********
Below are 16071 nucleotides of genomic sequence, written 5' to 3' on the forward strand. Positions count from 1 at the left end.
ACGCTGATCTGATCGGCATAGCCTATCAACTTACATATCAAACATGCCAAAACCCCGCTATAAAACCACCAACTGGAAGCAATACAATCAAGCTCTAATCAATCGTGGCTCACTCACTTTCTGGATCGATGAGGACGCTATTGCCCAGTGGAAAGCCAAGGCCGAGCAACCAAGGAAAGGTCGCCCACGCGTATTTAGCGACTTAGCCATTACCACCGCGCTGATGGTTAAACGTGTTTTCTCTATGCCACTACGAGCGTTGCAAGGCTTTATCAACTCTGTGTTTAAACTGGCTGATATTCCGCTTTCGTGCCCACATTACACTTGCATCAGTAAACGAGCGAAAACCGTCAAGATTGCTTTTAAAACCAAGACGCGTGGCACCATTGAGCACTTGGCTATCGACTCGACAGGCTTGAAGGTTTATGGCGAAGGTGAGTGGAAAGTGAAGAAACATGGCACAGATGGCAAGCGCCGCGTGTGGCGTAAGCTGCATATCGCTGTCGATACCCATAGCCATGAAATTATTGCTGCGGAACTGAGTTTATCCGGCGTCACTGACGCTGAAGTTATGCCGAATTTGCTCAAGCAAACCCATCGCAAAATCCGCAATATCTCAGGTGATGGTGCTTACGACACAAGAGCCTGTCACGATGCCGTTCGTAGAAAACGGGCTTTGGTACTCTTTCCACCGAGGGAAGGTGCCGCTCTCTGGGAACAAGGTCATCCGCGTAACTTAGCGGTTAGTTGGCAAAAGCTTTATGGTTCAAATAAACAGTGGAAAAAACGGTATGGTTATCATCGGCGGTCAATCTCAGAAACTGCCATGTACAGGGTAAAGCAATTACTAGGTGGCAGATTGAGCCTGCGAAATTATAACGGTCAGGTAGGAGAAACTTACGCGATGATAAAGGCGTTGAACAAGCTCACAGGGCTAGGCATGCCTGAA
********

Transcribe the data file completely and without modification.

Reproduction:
Below are 16071 nucleotides of genomic sequence, written 5' to 3' on the forward strand. Positions count from 1 at the left end.
ACGCTGATCTGATCGGCATAGCCTATCAACTTACATATCAAACATGCCAAAACCCCGCTATAAAACCACCAACTGGAAGCAATACAATCAAGCTCTAATCAATCGTGGCTCACTCACTTTCTGGATCGATGAGGACGCTATTGCCCAGTGGAAAGCCAAGGCCGAGCAACCAAGGAAAGGTCGCCCACGCGTATTTAGCGACTTAGCCATTACCACCGCGCTGATGGTTAAACGTGTTTTCTCTATGCCACTACGAGCGTTGCAAGGCTTTATCAACTCTGTGTTTAAACTGGCTGATATTCCGCTTTCGTGCCCACATTACACTTGCATCAGTAAACGAGCGAAAACCGTCAAGATTGCTTTTAAAACCAAGACGCGTGGCACCATTGAGCACTTGGCTATCGACTCGACAGGCTTGAAGGTTTATGGCGAAGGTGAGTGGAAAGTGAAGAAACATGGCACAGATGGCAAGCGCCGCGTGTGGCGTAAGCTGCATATCGCTGTCGATACCCATAGCCATGAAATTATTGCTGCGGAACTGAGTTTATCCGGCGTCACTGACGCTGAAGTTATGCCGAATTTGCTCAAGCAAACCCATCGCAAAATCCGCAATATCTCAGGTGATGGTGCTTACGACACAAGAGCCTGTCACGATGCCGTTCGTAGAAAACGGGCTTTGGTACTCTTTCCACCGAGGGAAGGTGCCGCTCTCTGGGAACAAGGTCATCCGCGTAACTTAGCGGTTAGTTGGCAAAAGCTTTATGGTTCAAATAAACAGTGGAAAAAACGGTATGGTTATCATCGGCGGTCAATCTCAGAAACTGCCATGTACAGGGTAAAGCAATTACTAGGTGGCAGATTGAGCCTGCGAAATTATAACGGTCAGGTAGGAGAAACTTACGCGATGATAAAGGCGTTGAACAAGCTCACAGGGCTAGGCATGCCTGAA